I have  recently completed a course run by Roehampton University in the Department of Education on special educational needs and music (Post Graduate Certificate in Sounds of Intent).I have an amateur music background and do not work in this field, none the less I found the course to be very valuable and have gone back into a school to lead a weekly music session there.

The course is led by Prof Adam Ockelford who is Professor of Music.  The Sounds of Intent project was set up in 2002 in conjunction with the RNIB.  Prior to that there was little or no research into musical development in children with special educational needs.  The PROMISE report in 2001 (Welch, Ockelford and Zimmerman) was a survey of 52 special schools providing education for 2758 pupils, this highlighted a large variation in music provision for children with special needs.  It also recognised that music provision is important for the general social and educational development of children away from the musical setting.  The Sounds of Intent project is an evidence-based web site which enables practitioners to map the musical development of children in three domains:  reactive, proactive and interactive over time.  There are example videos on the website to show each level.   Anyone reading this blog post can use it, as it is completely free. 

The site can be used for children (and adults) with any level of special educational needs ranging from profound and multiple learning difficulties (PMLD) to those with extraordinary musical skills.  The website has now been viewed by over 6.2 million people around the world and is used to develop music policies and curriculums in many schools for special educational needs around the UK.  The project has been launched in many countries around the world and was recently listed as one of the UK’s 100 best breakthroughs for its impact on people’s lives (Universities UK).     
Another recent development has been a pilot project in conjunction with Trinity College London, where people who are unable to take traditional graded examinations in any instrument, including piano, due to their disability are able to gain an accreditation from a recognised exam board.  The pilot focused on the lower levels of Sounds of Intent, but the aim is to extend that to include all levels of musical ability. 
Through the course, I was also introduced to many different organisations for disabilities and music. This includes charities such as The Amber Trust which provides grants for children with visual impairment to have music lessons or equipment. Also OHMI, which helps physically disabled musicians with e.g. specially adapted instruments.

Music has been and continues to be very important in my life and I hope that it can be an important part of people’s lives irrespective of disability or special educational needs.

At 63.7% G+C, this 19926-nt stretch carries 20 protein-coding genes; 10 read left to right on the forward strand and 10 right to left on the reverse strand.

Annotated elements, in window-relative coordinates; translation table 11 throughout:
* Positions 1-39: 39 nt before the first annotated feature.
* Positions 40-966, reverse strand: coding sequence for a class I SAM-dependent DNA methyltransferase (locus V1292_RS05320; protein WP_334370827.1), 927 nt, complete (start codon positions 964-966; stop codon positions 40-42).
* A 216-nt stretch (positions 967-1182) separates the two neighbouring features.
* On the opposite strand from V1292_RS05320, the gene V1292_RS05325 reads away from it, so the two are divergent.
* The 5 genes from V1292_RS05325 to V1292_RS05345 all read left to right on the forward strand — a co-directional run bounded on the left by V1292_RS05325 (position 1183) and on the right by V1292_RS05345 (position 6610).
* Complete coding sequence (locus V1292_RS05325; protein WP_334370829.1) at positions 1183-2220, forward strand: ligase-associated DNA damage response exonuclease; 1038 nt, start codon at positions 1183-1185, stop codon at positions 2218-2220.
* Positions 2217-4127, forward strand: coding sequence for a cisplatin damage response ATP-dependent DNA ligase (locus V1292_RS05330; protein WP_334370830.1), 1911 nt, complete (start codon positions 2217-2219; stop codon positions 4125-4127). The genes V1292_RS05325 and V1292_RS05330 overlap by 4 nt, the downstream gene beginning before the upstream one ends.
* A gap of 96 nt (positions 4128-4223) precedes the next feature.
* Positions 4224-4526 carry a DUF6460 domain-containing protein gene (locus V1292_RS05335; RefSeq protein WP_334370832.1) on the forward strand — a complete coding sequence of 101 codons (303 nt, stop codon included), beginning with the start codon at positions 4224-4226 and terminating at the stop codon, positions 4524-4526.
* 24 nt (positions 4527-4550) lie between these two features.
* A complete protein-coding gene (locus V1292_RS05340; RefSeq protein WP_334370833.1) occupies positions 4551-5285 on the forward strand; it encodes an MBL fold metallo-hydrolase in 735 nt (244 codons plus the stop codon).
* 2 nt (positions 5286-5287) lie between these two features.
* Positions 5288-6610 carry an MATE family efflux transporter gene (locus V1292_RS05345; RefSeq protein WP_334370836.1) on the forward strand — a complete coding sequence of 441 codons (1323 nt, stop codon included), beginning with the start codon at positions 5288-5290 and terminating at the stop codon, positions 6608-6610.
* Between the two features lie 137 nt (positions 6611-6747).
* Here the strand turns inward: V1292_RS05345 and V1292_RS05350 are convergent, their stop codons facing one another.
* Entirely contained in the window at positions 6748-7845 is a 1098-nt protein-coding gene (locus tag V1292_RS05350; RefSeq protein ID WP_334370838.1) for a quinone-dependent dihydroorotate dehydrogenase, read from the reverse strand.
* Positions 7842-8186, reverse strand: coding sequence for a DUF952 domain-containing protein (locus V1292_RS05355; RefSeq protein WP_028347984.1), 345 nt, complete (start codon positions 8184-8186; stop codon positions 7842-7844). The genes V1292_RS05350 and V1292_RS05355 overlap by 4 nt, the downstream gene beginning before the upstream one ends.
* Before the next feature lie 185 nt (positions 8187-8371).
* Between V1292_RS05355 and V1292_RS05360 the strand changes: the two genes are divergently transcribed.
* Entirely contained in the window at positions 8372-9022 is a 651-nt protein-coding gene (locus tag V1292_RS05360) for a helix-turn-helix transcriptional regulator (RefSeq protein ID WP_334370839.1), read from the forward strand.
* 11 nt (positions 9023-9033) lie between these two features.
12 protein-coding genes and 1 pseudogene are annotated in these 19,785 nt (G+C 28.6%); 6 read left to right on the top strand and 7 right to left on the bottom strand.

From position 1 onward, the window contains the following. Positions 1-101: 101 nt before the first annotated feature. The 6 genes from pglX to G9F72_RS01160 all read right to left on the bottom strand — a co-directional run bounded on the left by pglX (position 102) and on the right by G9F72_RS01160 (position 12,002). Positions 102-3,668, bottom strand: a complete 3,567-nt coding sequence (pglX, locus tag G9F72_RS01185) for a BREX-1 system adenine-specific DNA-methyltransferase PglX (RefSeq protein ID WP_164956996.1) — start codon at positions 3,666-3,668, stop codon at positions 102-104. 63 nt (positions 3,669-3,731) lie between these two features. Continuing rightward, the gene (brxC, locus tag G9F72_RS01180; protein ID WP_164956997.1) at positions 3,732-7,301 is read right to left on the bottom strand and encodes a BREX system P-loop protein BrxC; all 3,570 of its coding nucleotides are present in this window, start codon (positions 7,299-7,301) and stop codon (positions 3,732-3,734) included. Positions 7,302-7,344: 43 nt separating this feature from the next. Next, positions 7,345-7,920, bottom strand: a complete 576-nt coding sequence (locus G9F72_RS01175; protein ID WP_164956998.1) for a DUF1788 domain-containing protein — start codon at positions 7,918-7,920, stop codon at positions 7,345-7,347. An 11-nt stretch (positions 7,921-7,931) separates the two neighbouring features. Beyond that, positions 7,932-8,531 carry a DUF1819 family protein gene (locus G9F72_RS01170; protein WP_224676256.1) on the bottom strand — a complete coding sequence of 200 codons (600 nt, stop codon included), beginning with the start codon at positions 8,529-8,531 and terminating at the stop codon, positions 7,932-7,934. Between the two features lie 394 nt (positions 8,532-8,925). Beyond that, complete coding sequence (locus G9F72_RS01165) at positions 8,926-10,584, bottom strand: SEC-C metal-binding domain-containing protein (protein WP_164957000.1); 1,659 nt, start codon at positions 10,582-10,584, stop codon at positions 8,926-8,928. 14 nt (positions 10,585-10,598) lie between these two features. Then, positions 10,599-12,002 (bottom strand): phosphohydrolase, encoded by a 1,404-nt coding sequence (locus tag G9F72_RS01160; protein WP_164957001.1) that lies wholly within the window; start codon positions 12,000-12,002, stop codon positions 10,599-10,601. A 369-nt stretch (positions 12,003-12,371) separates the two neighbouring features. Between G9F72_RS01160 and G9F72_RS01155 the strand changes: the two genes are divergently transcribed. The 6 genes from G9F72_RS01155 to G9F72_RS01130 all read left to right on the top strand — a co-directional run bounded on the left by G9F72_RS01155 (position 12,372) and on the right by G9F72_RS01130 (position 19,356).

My publications:

For much more information about how to practice piano repertoire, take a look at my piano course, Play it again: PIANO (published by Schott Music). Covering a huge array of styles and genres, the course features a large collection of progressive, graded piano repertoire from approximately Grade 1 to advanced diploma level, with copious practice tips for every piece. A convenient and beneficial course for students of any age, with or without a teacher, and it can also be used alongside piano examination syllabuses too.

You can find out more about my other piano publications and compositions here.


Five New Year Tips to Seriously Improve Your Piano Playing in 2019

Happy New Year! It’s January 1st 2019 and I hope you have all enjoyed a wonderful Christmas and New Year’s Eve. At the start of any new year, we make resolutions, create new goals, or perhaps re-evaluate or reflect on existing goals. It’s the perfect time to revisit our hobbies, or investigate new ones. Many have written over the past year, telling me how they have really loved learning to play the piano again, after a lapse of one or two, or indeed many, years. Today’s New Year’s post is intended for those who have taken a break from their piano playing and have decided to start playing again. It is possible to move from intrepid pianist to competent, confident player with the help of an excellent teacher and solid, regular practice.

Here are a few ideas to help your practice regime over the coming weeks. Piano practice can tend to fall into a rut and it usually requires an occasional overhaul, so that interest is kept and improvement, monitored.

  1. Regularly monitor your progress. It doesn’t matter how you do this; you might decide to write your updates in a notepad, noting what you feel has improved, or it could be that you ask for judicious feedback from your teacher, or perhaps perform regularly to fellow students, who might provide a candid opinion (this usually only works if you reciprocate the favour!). However, as a pianist it’s too easy to lock yourself away, playing only for yourself, where it can be challenging to be honest about improvements. Try to remain pragmatic about your own playing, because this is the most effective way to change for the better.